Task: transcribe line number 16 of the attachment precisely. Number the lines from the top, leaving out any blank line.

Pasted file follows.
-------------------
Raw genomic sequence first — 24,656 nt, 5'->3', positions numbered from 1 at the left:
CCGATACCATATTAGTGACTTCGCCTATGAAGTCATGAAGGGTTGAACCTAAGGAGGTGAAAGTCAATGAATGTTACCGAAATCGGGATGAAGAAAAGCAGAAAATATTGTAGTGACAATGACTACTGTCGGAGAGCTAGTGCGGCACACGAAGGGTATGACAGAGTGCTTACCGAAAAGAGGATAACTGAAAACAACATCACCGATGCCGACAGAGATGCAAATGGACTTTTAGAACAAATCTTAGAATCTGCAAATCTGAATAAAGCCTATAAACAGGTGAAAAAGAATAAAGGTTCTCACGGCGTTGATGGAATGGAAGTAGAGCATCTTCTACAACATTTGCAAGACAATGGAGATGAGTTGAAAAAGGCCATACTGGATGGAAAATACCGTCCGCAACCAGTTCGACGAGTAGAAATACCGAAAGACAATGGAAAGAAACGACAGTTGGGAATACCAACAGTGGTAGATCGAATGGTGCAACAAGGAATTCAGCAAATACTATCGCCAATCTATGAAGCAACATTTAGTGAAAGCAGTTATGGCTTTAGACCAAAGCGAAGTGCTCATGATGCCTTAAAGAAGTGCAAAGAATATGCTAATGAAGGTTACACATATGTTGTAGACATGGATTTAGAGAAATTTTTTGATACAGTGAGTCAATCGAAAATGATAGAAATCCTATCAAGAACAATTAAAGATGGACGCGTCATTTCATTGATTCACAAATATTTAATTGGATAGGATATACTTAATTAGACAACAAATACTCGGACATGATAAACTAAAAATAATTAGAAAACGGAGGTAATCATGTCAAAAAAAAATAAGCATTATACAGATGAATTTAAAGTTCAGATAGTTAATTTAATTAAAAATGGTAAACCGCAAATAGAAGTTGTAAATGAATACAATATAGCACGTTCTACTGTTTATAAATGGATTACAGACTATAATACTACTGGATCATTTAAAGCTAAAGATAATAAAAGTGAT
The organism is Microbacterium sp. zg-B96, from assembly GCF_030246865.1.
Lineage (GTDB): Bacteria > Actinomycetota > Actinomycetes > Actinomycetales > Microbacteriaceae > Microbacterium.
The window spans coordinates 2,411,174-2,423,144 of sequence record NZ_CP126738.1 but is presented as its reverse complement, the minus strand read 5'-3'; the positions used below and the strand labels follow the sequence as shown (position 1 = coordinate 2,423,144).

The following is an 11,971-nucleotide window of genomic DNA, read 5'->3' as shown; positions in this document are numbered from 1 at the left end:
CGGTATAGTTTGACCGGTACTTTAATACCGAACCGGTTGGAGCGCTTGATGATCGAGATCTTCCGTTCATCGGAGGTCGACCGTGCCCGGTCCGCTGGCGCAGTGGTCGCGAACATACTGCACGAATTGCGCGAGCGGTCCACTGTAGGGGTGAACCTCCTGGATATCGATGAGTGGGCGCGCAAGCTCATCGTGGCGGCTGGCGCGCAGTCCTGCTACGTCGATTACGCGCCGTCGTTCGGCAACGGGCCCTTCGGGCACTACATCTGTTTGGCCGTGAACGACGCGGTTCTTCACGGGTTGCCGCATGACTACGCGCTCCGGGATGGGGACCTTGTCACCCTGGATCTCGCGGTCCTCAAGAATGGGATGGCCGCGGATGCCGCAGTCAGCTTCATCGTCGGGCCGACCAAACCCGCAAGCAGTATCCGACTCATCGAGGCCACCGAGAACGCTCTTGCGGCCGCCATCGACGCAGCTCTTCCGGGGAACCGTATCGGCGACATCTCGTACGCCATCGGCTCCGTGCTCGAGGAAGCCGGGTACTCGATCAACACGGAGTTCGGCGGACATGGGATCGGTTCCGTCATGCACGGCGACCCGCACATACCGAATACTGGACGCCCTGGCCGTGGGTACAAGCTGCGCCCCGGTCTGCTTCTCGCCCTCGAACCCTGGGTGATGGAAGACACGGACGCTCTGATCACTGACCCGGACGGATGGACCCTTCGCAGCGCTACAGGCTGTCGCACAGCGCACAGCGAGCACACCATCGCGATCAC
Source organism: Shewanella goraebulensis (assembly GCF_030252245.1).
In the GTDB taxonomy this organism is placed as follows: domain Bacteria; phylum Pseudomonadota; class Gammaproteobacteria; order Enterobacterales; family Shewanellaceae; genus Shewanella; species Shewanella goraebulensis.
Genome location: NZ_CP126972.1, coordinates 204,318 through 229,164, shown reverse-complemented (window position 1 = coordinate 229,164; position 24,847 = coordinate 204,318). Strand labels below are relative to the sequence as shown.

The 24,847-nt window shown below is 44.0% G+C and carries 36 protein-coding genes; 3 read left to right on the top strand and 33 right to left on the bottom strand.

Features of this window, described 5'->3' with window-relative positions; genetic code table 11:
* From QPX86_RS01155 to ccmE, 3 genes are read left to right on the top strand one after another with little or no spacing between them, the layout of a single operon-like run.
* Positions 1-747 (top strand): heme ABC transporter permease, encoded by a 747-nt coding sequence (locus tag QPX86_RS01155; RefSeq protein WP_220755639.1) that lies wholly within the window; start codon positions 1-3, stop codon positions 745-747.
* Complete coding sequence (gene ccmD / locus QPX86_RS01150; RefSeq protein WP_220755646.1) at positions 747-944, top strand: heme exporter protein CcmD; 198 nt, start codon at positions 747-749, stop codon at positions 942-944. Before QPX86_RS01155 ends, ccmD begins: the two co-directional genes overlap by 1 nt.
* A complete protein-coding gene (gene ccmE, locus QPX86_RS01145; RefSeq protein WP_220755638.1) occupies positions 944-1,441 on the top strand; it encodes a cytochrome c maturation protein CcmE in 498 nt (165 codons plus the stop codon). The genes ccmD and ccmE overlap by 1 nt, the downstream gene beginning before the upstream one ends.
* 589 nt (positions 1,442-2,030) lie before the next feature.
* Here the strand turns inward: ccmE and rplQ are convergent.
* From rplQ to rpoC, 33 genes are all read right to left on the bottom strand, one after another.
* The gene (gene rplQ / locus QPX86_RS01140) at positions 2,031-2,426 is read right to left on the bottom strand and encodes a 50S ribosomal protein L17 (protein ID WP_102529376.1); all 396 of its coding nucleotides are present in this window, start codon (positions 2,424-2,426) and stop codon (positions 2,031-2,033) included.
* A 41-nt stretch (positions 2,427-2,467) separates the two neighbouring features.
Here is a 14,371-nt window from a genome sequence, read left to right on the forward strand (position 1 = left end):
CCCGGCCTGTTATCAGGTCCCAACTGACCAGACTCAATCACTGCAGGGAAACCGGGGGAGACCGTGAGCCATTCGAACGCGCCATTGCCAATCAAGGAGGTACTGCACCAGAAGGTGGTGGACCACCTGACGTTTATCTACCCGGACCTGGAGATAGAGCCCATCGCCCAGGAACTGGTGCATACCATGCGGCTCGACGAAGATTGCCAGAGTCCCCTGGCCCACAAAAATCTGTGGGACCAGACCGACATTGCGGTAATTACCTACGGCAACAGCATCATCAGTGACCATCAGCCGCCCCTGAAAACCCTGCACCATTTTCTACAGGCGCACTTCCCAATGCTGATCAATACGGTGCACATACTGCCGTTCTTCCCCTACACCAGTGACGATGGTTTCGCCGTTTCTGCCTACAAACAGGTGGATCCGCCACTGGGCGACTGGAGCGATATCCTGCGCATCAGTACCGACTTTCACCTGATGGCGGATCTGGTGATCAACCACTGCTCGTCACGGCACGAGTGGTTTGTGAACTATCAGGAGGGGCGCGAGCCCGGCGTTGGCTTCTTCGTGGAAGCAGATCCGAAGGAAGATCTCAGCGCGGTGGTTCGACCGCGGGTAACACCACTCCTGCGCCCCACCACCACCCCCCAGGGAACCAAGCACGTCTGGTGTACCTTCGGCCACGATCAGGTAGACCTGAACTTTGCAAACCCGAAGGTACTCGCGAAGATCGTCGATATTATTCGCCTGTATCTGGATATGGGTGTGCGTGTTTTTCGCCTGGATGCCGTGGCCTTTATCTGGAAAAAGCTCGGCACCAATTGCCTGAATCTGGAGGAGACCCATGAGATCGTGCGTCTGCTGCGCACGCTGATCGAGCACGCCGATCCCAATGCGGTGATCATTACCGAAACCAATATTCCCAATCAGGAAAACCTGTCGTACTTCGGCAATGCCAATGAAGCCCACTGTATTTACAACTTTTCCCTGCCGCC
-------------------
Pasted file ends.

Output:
* A complete protein-coding gene (gene ccmE, locus QPX86_RS01145; RefSeq protein WP_220755638.1) occupies positions 944-1,441 on the top strand; it encodes a cytochrome c maturation protein CcmE in 498 nt (165 codons plus the stop codon). The genes ccmD and ccmE overlap by 1 nt, the downstream gene beginning before the upstream one ends.